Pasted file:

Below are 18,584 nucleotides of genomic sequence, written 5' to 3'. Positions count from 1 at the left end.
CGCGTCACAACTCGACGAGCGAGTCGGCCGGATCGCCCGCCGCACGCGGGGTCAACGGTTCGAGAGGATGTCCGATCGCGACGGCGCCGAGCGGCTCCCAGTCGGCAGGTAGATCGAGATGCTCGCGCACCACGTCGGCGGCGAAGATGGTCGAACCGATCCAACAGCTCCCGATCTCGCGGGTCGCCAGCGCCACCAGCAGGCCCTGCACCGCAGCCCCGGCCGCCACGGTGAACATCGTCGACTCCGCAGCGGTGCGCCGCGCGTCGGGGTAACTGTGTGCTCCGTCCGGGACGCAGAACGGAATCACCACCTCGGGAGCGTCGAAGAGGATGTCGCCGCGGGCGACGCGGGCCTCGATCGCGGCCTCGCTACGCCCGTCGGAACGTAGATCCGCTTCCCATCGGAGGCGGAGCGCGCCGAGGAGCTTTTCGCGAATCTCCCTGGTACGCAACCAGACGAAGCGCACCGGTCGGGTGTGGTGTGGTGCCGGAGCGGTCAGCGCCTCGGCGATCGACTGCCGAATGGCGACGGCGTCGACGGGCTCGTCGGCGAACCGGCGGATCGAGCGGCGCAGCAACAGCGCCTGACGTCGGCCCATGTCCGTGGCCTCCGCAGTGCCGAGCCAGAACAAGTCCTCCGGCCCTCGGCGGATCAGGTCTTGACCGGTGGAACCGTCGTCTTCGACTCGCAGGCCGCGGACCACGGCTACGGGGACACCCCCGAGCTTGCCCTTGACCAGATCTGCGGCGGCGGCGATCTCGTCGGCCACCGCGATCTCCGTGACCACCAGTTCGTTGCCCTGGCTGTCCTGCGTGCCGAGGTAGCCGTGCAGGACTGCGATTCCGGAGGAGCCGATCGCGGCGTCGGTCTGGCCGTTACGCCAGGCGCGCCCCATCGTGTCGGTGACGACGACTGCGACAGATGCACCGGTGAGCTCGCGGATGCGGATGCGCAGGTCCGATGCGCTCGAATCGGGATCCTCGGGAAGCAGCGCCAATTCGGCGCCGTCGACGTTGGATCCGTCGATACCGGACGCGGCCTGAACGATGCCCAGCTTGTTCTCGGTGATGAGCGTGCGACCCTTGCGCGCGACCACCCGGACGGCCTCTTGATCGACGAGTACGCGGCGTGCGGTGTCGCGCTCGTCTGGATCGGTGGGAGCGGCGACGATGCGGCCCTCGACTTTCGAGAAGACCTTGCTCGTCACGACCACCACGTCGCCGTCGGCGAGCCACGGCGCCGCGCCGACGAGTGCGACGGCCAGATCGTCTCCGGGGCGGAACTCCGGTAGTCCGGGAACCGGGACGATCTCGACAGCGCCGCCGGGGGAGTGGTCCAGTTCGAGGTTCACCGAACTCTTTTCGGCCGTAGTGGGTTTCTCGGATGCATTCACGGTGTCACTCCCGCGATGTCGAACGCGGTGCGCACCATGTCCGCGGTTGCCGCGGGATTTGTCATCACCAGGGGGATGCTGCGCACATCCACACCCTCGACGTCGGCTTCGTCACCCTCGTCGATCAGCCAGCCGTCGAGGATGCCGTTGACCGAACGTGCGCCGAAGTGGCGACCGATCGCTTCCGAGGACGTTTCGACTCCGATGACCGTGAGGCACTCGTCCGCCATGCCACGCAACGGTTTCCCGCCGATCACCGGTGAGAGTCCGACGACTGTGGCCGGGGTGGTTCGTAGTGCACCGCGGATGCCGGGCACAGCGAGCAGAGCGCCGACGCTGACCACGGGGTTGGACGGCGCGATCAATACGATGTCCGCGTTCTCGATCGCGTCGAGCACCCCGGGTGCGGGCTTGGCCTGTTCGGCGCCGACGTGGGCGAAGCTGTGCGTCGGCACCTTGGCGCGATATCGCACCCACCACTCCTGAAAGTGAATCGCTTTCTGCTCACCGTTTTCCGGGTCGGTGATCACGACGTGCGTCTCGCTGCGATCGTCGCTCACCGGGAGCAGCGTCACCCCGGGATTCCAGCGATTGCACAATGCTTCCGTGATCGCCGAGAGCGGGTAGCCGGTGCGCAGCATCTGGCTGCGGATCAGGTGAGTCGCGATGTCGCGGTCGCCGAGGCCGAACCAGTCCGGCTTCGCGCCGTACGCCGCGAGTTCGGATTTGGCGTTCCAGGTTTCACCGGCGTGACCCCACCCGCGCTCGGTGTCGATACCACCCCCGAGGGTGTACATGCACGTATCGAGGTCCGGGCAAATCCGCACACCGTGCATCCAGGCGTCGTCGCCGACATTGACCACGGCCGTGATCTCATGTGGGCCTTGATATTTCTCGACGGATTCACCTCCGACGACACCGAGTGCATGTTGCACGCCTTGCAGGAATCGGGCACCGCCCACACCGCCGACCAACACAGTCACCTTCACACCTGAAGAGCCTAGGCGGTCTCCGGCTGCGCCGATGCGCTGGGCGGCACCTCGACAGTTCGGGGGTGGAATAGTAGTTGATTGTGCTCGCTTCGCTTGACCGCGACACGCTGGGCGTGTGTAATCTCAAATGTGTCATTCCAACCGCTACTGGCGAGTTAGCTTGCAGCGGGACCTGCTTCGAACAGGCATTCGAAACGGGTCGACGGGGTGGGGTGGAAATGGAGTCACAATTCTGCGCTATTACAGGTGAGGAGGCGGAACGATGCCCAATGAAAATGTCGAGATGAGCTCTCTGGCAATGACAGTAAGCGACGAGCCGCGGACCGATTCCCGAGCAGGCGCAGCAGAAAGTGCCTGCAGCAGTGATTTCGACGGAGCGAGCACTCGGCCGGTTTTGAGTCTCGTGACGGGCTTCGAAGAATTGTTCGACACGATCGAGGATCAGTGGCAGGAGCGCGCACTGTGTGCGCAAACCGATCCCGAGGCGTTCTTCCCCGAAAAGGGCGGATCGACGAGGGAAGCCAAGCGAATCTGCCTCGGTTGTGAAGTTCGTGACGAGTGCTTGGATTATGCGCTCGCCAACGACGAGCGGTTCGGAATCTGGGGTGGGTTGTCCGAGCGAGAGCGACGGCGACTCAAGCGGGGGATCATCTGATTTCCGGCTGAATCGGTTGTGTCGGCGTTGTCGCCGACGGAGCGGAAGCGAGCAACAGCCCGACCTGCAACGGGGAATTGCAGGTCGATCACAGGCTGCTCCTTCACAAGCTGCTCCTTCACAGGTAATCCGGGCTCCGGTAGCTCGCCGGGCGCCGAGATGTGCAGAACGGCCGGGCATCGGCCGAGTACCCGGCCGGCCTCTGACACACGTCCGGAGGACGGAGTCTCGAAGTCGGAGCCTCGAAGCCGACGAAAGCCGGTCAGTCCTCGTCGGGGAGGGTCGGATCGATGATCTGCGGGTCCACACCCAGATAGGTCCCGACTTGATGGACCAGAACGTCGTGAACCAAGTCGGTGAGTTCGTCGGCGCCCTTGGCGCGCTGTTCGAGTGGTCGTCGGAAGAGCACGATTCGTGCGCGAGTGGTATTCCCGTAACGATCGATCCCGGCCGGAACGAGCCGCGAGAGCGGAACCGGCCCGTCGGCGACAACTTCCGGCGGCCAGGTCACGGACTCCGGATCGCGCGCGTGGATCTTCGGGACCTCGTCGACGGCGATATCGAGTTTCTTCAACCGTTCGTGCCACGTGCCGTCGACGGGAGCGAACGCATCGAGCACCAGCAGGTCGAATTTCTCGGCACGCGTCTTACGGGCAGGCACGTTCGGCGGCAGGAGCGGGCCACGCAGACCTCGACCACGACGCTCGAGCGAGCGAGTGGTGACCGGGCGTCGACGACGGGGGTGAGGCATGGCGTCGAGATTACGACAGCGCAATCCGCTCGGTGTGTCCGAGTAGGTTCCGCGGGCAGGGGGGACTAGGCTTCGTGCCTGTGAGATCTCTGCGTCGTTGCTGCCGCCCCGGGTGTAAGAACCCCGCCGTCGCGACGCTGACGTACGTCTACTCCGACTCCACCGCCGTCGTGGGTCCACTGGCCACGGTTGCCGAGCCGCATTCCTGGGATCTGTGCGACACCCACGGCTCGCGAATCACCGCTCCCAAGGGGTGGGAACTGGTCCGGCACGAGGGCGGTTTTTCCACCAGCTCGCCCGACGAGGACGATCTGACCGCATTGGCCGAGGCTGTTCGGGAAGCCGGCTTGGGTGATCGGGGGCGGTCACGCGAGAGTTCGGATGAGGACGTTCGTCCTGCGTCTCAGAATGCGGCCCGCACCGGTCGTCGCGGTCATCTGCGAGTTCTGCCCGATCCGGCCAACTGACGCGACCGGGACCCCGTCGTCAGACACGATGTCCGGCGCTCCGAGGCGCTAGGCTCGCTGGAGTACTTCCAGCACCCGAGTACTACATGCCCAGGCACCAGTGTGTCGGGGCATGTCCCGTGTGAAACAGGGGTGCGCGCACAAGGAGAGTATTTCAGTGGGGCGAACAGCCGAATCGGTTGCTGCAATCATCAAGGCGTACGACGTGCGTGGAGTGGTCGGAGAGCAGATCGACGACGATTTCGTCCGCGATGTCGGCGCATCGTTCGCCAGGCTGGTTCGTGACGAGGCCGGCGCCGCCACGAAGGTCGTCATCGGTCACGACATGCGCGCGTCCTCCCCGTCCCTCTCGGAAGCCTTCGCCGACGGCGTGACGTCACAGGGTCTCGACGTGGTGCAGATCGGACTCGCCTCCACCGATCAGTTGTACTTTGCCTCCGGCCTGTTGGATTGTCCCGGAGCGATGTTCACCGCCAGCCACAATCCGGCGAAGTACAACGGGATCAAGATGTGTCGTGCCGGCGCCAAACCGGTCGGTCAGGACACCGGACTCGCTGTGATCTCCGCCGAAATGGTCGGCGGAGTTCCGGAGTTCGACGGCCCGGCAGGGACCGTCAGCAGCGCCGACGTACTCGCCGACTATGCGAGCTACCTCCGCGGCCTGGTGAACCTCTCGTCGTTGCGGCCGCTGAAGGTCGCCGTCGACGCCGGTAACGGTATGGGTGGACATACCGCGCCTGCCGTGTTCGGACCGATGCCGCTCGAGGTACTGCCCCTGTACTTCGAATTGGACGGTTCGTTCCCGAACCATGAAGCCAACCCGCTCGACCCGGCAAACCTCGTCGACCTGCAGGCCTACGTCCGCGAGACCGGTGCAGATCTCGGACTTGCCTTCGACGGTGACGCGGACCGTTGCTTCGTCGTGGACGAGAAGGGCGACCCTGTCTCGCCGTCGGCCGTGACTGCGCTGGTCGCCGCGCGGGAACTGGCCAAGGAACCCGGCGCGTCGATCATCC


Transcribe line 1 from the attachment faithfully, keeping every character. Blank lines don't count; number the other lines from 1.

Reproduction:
Below are 18,584 nucleotides of genomic sequence, written 5' to 3'. Positions count from 1 at the left end.